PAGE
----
We simulated three aneurysms constructed from 3D digital subtraction angiography (DSA). The aneurysms were stratified across the established size categories based on the International Subarachnoid Aneurysm Trial (ISAT), including small (≤10 mm), large (15–25 mm), and giant (≥25 mm). The size was measured on DSA. Case 1 involved a small aneurysm with a longitudinal diameter of 5.12 mm and a neck width of 5.08 mm. Case 2 involved a large aneurysm with a longitudinal diameter of 18.78 mm and a neck width of 11.18 mm. Case 3 involved a giant aneurysm with a longitudinal diameter of 25.16 mm and a neck width of 12.59 mm. The average diameter of the parent vessel is 3.76 mm (Case 1), 4.03 mm (Case 2), 4.19 mm (Case 3) respectively. The medical data were gathered for diagnostic purposes, and the study was approved by the Ethics Committee of our institution.
Stent modeling and deployment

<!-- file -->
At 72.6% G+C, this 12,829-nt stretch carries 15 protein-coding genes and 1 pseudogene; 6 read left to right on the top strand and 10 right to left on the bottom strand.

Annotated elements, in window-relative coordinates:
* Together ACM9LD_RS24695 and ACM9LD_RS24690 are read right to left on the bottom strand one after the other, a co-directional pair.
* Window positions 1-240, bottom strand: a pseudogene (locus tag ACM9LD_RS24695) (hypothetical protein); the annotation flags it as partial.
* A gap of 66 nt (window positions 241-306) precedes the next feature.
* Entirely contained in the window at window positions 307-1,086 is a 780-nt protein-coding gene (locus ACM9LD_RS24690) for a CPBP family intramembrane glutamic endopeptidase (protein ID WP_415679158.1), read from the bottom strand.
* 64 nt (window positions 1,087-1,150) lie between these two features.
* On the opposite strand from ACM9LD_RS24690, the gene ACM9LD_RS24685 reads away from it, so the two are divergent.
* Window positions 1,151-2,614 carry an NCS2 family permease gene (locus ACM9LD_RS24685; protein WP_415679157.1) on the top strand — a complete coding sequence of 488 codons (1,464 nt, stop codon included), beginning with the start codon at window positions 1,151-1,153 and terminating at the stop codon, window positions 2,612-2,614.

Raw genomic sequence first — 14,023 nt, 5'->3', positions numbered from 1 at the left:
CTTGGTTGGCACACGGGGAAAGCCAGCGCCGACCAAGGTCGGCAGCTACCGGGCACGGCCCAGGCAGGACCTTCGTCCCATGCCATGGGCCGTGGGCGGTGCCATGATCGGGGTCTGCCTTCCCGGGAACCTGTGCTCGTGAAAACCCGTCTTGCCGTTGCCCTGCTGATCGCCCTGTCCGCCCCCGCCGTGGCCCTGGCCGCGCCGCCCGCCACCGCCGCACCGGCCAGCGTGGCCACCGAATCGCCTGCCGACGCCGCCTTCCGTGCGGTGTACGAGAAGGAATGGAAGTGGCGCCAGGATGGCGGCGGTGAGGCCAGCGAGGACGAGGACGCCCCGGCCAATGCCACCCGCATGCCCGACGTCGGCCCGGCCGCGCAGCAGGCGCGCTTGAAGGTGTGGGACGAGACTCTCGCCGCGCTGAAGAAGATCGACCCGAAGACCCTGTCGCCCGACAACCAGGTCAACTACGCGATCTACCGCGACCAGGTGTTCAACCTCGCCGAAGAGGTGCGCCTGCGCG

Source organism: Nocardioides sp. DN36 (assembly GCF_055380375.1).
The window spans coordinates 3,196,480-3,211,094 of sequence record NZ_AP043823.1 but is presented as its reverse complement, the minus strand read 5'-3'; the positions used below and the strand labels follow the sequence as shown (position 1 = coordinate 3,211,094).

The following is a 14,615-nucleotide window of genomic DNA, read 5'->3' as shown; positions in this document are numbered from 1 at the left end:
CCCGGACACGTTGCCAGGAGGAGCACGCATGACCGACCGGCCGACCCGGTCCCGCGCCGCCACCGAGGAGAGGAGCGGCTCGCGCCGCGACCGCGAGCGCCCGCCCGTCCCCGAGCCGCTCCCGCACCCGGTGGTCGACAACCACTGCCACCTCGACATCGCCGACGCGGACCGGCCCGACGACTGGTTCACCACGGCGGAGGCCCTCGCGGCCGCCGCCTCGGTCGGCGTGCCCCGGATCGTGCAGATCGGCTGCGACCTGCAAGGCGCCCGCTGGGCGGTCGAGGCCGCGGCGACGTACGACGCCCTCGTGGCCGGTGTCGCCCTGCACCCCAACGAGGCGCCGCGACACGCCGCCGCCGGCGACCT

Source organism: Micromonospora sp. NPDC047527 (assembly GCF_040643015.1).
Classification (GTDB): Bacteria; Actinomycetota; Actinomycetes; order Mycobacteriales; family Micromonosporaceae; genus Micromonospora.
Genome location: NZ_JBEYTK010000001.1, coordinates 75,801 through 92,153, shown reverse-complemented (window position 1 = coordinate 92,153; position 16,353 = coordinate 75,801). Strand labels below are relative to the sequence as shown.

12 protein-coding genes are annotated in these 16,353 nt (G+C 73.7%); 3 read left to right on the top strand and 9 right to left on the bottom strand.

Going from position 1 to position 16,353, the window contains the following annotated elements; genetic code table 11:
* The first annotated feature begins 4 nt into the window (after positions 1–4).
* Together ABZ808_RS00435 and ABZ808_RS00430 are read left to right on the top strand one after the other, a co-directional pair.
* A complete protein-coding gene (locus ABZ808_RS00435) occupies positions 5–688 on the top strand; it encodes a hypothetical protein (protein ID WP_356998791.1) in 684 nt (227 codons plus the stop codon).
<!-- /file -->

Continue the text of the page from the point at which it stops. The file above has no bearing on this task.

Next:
Briefly, the workflow consists of three steps: (1) Pre-processing, which isolates the parent vessel and generates a simplex mesh structure of the maximum inscribed sphere diameter along the vessel centerline using vessel-specific initialization; the simplex mesh is a generalized deformable mesh structure that can expand depending on the relative position of mesh points by applying artificial mathematical forces . It differs from previous approaches by using a non-parametric representation of surfaces and by the addition of deformable contours lying on the surface model. It is semi-automatic, easy to implement and drastically reduces the computational cost of virtual stenting  (2) Simplex mesh expansion, where the simplex mesh undergoes radial expansion using mathematical forces, and the deployment stops when the simplex mesh has good apposition with the parent vessel wall; (3) Post-processing that maps the stent pattern on the deployed simplex mesh and sweeps the wires into 3D structures. We chose appropriate overlapping stents that were staggered well (Fig. 2a) by enlarging the 3D cells of stents in Geomagic Studio (version 12.0, Geomagic, Research Triangle Park, NC, USA), while the overlapping stents that were disordered or not well staggered were aborted (Fig. 2b).